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14-07-2011 | Gynaecology | Article

Substantial benefits of HPV screening plus vaccination ‘age dependent’


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MedWire News: Human papillomavirus (HPV) vaccination combined with screening substantially reduces the incidence of pre-cancerous cervical changes, report researchers who have defined the optimal age for vaccination to take place.

Screening has successfully reduced the incidence of cervical cancer, addressing the up-to 68% 5-year mortality rate associated with the disease.

A recently developed vaccine against cervical cancer has been shown to provide up to 100% immunity against persistent HPV infection by the most common forms of the virus in women aged 15-25 years.

However, efficacy data are based on relatively short follow-up, leaving the long-term impact of vaccination on morbidity and mortality in doubt.

Noting this, Bruno Detournay (CEMKA-EVAL, Bourg-la-Reine, France) and co-workers constructed a Markov model to simulate the effects of screening and 100% vaccination coverage on cervical cancer outcomes over almost a century.

Writing in the International Journal of Public Health, the authors report that vaccination plus screening would be expected to reduce the incidence of cervical cancer by 78% if vaccination was given at 11 years of age, and by 35% if vaccination was given at 55 years of age.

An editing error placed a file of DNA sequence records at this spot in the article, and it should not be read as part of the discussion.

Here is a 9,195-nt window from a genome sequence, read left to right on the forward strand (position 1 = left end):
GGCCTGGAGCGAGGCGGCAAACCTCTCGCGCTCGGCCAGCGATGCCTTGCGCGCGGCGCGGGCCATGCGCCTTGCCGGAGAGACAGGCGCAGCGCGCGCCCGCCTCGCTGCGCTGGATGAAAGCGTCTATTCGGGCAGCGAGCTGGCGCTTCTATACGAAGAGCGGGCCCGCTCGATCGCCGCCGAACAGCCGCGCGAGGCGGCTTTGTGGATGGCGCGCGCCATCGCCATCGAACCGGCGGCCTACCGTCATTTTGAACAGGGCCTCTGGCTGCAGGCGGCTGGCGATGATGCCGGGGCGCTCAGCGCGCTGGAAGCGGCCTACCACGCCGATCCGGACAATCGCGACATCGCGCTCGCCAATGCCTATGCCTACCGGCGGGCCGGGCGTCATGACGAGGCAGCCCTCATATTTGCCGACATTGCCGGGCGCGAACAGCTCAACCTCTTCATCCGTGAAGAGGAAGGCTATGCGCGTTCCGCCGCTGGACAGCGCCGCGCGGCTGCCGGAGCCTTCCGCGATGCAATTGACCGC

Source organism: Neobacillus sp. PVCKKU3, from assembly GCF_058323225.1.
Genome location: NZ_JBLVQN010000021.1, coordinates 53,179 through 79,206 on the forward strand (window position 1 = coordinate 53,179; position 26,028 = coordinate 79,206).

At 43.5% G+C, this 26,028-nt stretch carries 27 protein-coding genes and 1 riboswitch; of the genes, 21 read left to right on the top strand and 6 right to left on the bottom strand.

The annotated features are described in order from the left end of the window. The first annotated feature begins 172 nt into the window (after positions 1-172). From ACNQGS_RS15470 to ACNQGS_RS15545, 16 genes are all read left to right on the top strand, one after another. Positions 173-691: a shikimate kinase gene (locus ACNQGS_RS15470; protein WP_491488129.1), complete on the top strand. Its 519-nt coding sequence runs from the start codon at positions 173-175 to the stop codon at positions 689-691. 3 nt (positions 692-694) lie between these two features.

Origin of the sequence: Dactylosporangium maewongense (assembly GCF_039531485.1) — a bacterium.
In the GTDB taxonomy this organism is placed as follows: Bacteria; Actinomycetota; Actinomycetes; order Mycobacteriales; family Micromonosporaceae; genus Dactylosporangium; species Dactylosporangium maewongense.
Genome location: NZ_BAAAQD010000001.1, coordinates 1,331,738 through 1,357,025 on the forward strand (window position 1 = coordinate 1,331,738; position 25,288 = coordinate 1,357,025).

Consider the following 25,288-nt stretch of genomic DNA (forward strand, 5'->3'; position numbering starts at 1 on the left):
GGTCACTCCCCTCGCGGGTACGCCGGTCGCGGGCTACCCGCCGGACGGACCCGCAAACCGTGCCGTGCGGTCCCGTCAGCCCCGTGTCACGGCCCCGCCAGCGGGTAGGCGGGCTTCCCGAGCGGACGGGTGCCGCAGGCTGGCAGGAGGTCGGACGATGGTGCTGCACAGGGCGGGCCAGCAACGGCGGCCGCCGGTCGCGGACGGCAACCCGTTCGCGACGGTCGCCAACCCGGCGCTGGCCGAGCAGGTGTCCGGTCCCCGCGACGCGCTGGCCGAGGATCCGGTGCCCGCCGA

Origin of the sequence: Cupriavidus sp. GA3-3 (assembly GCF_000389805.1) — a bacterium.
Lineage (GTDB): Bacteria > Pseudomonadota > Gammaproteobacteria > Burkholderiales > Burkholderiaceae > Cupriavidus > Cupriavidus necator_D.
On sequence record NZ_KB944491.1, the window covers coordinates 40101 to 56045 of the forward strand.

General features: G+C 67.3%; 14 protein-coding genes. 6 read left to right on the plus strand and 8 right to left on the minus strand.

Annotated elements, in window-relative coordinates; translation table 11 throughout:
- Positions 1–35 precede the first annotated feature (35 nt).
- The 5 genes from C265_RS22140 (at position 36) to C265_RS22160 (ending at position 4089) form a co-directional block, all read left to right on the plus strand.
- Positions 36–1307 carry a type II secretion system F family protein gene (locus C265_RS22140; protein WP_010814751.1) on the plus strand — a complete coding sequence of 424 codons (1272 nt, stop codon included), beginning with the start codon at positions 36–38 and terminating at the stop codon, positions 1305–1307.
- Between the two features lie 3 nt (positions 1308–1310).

Further analysis showed that vaccination at age 11 years only reduced cervical cancer risk by the same degree as screening every 5 years. But again, the greatest benefit was observed when screening and vaccination were performed together, resulting in a 48-fold reduction in risk compared with no screening or vaccination.

The researchers also show that, considering a whole-life horizon (90-year), vaccination at 11-13 years of age would prevent more cases of cervical cancer, cervical neoplastic intraepithelial neoplastic lesions, and deaths from cervical cancer than vaccination at any older age.

However, considering a 20-30-year time horizon, vaccination had the greatest impact on incidence and outcomes when given to girls aged 15-17 years compared with vaccination in any other age group.

Concluding, the authors say that, although their study helps to identify the factors to be considered when deciding on vaccination strategies such as coverage rate and age at vaccination, the optimal strategy is likely to vary between countries and by national public health policy.

MedWire ( is an independent clinical news service provided by Springer Healthcare Limited. © Springer Healthcare Ltd; 2011

By Philip Ford

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